Michael Almereyda’s Escapes is a rough sketch compared to polished Hollywood portraits like The Kid Stays in the Picture. That’s partly because Hampton Fancher is not a well-oiled raconteur like Robert Evans.
The coming-of-age movie is the go-to genre for directors in their twenties and thirties still feeling the reverberations of those excitable years. But an octogenarian? Terry Sanders embraces naïve wisdom in the wispy drama Liza, Liza, Skies Are Grey.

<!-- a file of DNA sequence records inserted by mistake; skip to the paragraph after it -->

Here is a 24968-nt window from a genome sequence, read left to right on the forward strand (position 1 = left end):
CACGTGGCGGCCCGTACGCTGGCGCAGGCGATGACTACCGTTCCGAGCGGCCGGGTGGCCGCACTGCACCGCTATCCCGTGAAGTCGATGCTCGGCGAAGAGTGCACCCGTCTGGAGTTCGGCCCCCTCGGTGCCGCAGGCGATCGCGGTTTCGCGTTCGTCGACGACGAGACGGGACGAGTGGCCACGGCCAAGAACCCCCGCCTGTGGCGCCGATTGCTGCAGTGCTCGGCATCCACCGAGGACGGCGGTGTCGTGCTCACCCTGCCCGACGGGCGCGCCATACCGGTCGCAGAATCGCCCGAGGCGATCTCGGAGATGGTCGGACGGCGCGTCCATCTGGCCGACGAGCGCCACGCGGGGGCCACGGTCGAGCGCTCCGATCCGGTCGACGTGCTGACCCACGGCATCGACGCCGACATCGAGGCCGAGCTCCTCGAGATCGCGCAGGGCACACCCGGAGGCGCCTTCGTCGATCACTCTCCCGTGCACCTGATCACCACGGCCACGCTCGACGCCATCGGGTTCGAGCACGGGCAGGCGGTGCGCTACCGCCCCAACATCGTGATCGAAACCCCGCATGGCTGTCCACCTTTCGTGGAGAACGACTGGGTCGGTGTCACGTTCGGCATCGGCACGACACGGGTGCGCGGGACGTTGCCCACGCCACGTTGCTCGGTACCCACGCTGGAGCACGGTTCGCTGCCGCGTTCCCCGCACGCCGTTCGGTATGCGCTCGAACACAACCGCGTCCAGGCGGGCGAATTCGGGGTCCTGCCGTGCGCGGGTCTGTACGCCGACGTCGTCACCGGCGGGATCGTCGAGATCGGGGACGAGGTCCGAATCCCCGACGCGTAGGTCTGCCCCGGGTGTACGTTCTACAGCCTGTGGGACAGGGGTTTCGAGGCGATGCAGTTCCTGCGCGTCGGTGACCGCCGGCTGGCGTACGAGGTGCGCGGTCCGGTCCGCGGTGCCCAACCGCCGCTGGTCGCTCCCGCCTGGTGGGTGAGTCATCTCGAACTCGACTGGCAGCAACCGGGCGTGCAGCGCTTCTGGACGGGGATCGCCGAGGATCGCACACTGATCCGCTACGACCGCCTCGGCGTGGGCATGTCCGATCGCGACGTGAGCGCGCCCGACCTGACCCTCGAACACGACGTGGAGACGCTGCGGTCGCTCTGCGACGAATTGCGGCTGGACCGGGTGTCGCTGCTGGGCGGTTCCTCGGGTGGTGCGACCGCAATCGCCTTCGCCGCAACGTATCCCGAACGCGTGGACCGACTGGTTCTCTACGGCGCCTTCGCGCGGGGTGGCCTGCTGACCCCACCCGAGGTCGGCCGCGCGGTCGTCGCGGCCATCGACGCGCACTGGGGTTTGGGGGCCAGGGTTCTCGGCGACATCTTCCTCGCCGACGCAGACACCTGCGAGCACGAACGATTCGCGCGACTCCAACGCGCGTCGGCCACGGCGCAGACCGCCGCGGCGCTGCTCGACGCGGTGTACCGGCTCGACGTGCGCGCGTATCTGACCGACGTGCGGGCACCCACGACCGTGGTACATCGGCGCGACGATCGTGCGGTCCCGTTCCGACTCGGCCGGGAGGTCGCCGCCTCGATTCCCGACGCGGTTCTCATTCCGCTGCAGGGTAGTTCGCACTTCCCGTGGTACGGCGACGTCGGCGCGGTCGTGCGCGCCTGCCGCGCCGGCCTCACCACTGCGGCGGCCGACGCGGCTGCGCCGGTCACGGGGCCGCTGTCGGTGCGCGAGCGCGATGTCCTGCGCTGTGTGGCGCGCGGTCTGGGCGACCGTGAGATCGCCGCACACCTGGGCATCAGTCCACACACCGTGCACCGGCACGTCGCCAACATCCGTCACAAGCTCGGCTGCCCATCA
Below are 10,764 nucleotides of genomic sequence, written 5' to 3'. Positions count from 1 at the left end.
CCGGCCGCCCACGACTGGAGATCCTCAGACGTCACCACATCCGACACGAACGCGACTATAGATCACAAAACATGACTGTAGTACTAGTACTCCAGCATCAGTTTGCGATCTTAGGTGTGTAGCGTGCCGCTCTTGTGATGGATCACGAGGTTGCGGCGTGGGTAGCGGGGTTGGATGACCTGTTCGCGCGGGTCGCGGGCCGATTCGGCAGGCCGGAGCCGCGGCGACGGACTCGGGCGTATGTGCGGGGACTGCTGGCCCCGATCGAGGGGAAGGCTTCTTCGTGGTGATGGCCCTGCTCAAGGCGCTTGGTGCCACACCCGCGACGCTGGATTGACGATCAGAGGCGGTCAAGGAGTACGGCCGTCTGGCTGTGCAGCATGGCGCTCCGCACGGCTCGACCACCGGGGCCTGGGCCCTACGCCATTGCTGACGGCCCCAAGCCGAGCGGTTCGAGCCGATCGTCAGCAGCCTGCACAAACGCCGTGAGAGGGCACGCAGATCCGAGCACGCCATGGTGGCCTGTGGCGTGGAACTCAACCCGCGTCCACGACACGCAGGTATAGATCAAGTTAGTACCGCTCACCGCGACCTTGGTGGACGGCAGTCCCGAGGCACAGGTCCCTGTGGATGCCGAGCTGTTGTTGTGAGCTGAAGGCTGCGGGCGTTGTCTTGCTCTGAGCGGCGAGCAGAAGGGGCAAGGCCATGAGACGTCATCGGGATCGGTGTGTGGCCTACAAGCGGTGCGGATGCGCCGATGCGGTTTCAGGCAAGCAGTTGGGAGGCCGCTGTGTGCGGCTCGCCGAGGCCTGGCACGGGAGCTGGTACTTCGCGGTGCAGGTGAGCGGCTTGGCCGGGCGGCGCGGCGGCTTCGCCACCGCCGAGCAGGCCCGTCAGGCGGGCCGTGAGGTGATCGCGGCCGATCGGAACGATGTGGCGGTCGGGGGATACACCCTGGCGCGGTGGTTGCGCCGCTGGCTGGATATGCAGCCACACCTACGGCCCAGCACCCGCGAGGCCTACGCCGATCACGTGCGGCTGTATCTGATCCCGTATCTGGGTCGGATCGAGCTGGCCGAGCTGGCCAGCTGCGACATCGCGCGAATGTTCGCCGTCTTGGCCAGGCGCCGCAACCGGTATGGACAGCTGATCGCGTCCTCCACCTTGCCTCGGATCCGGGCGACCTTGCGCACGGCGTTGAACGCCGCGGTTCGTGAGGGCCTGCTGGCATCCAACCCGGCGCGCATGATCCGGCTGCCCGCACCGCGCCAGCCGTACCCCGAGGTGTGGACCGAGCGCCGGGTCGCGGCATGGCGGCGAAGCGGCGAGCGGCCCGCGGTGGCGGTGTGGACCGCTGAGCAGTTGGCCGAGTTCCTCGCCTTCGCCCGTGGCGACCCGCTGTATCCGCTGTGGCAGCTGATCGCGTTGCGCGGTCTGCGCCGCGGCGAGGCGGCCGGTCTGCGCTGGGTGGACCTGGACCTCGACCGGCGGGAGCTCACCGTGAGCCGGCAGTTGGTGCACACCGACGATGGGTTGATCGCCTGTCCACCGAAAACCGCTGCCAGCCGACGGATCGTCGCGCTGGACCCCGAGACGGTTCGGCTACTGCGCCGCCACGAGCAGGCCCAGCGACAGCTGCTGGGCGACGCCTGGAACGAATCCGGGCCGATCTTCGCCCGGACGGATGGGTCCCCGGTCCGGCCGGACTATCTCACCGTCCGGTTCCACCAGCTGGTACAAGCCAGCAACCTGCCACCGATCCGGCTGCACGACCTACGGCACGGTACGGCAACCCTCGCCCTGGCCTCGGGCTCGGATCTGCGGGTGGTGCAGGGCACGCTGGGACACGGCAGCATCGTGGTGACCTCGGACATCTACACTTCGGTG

By taking a low-key approach to a high-stress situation, Joshua Tunick turns a familiar romcom premise into a treatise on commitment. Tunick uses an impending wedding as occasion for his characters to peel away well-manicured identities and confront the parts of their lives that aren’t Instagram-perfect.
Although it’s been used repeatedly as a movie title, Alive and Kicking perfectly captures the joyous enthusiasm of Susan Glatzer’s debut documentary, which presents swing dance as a vibrant, living art form.
In the trying relationship drama Between Us, a thirtysomething couple addresses commitment pressures with a childish display: a discussion about marriage builds to frenzied chanting and flailing dancing that dissolves into exhausted giggles.